Even within the framework of admonishments from people like Lemon and Obama to the black community on the rising number of single mothers, no one is actually arguing that single motherhood is the principal cause of various problems, that it is to blame. George Will, for instance, is pointing it out as a symptom of problems afflicting cities like Detroit. And indeed, this is hardly earth-shattering stuff, when it comes to the "black community" or any other community. It is a trend--single motherhood--that has accelerated in recent decades, particularly in the lower tiers of the socio-economic ladder.

Last year, I broached the subject a number of times, mostly in reference to Charles Murray's recent book Coming Apart. Pundits are quick to associate this trend with the black community alone, but as Murray demonstrated, the issue of race can be wholly subtracted from the equation without changing the story one iota. In general, marriage rates are down across the board in the country for the last fifty years, but they have disproportionately decreased in middle to low income communities. And a drop in industriousness follows that same pattern, as does an increase in crime and a decrease in religiosity (the last is particularly telling: people assume the poor are still more religious than the upper middle class and the wealthy, but this is no longer true).

Thursday, August 1, 2013

An Obamacare defense by people who don't understand the concept of "evidence"

Marilyn Tavennar
Today at a meeting of the House Energy and Commerce Committee, the head of the Center for Medicare & Medicaid Services--one Marilyn Tavenner--informed the committee members that businesses are not cutting hours of employees in order to avoid requirements of the Patient Protection and Affordable Care Act (Obamacare). She allowed that there could be "isolated incidents" of this happening (hour-cutting), but that it was nowhere close to being a common thing.

For those unfamiliar with this issue, the situation is simple: the legislation mandates that businesses employing fifty or more full-time workers must offer an employer-sponsored health insurance plan. It also dictates that employees working thirty or more hours per week are considered to be full-time employees. So, a reasonable choice for some businesses--in response to being forced into the added expense of a health insurance plan (or having to pay a per employees penalty)--is to cut back the hours of enough employees in order to avoid the requirement. As I said, simple stuff. And make no mistake, this is happening and it will continue to happen. A number of companies have already come forward to admit to such behavior.

It's an easy thing to process, to understand. Such behavior has always characterized decisions of management, particularly for retail businesses. Ages ago, when I was young and working for a grocery chain, the full-time/part-time ratio was always carefully monitored because company policy provided benefits for full-time employees and such benefits cost money. Because there was a high turnover rate in employees, the company could not afford--financially--to maintain profitability if the ratio was too high (more full-time). So, as a manager, one of my duties was to keep part-time employees part-time, by not exceeding an average of thirty hours per week per quarter. This worked for both employer and employee is such industries, because those employees who wanted full-time work and the benefits that went with it had to earn it, they had to prove themselves. Those employees who were half-assed about their work had no hope in this regard (at least when I was in charge). And that was fair (it still is), in my opinion.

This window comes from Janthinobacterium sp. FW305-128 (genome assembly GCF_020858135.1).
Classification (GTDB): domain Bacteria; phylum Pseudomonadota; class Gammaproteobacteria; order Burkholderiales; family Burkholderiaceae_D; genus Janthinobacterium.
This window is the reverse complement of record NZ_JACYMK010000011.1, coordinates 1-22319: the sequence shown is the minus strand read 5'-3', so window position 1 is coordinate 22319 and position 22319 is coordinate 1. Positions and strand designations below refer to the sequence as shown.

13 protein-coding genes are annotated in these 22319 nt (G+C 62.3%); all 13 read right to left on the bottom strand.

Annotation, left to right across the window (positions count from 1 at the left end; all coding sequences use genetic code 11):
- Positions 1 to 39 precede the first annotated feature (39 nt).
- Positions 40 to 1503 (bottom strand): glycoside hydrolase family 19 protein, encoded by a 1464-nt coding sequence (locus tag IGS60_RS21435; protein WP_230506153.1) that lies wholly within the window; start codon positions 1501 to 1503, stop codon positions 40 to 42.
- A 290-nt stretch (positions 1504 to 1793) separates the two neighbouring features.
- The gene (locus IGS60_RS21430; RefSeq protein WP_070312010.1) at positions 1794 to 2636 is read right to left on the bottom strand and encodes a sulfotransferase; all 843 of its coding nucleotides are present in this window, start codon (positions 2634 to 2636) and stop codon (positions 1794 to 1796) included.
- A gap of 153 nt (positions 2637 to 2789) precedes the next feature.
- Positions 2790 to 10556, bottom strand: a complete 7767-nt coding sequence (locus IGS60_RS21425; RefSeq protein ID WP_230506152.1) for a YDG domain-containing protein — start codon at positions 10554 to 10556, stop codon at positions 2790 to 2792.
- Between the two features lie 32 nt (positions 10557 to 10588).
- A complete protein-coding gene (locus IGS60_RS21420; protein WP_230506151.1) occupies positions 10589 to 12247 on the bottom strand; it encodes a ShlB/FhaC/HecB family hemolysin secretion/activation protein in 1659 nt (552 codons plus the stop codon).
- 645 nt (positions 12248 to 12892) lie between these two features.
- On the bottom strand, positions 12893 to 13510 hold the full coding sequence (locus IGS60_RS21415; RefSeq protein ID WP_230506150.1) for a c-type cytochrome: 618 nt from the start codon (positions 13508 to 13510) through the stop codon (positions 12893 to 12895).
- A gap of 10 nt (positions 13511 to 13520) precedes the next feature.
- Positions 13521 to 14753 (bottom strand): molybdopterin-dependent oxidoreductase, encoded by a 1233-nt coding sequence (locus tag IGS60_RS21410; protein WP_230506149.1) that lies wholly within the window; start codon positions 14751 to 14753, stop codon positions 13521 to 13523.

But despite the logical, practical, and empirical certainty of this happening (hour-cutting in response to Obamacare), there are still those who want to argue that it won't. This piece at ThinkProgress cites a study by CEPR (a progressive and of course biased think-tank) that purports to show very few companies making such choices. I don't need to read it all to know it's nonsense. Here's the money quote from the study's conclusion that proves it's nonsense:
While there may certainly be instances of individual employers carrying through with threats to reduce their employees’ hours to below 30 to avoid the sanctions in the ACA, the numbers are too small to show up in the data.
Of course the numbers are going to be "too small" to show up in a survey! Why? Because the hour-cutting won't be of employees across the board, it will be targeted to keep the number of full-time employees below the magic number of fifty. Thus, at a given company, the number of employees who have their hours cut could be only a handful. Hell, it could be just one person, who maybe was averaging thirty-two hours a week and thus only needs to lose forty hours a quarter (thirteen weeks). And such cuts need not show up every single week. In the above example, the employee could theoretically work those same thirty-two hours for the next (assuming this is the beginning of a quarter) ten weeks, then work only eighteen hours for the next three weeks. Problem solved, consequences averted. These are the kind of calculations being made. To not understand this reality is to be ignorant of the way businesses operate.

But beyond that, Tavenner's comments also demonstrate how what constitutes "evidence" for this administration and its defenders changes, based on the politics of the moment. Again, Tavenner claims there are only "isolated incidents" of businesses cutting hours. And again, the CEPR study claims the changes are "too small" to be significant. Let's time-travel back to late February and early March of this year, when the political world was in the grip of Sequester-talk.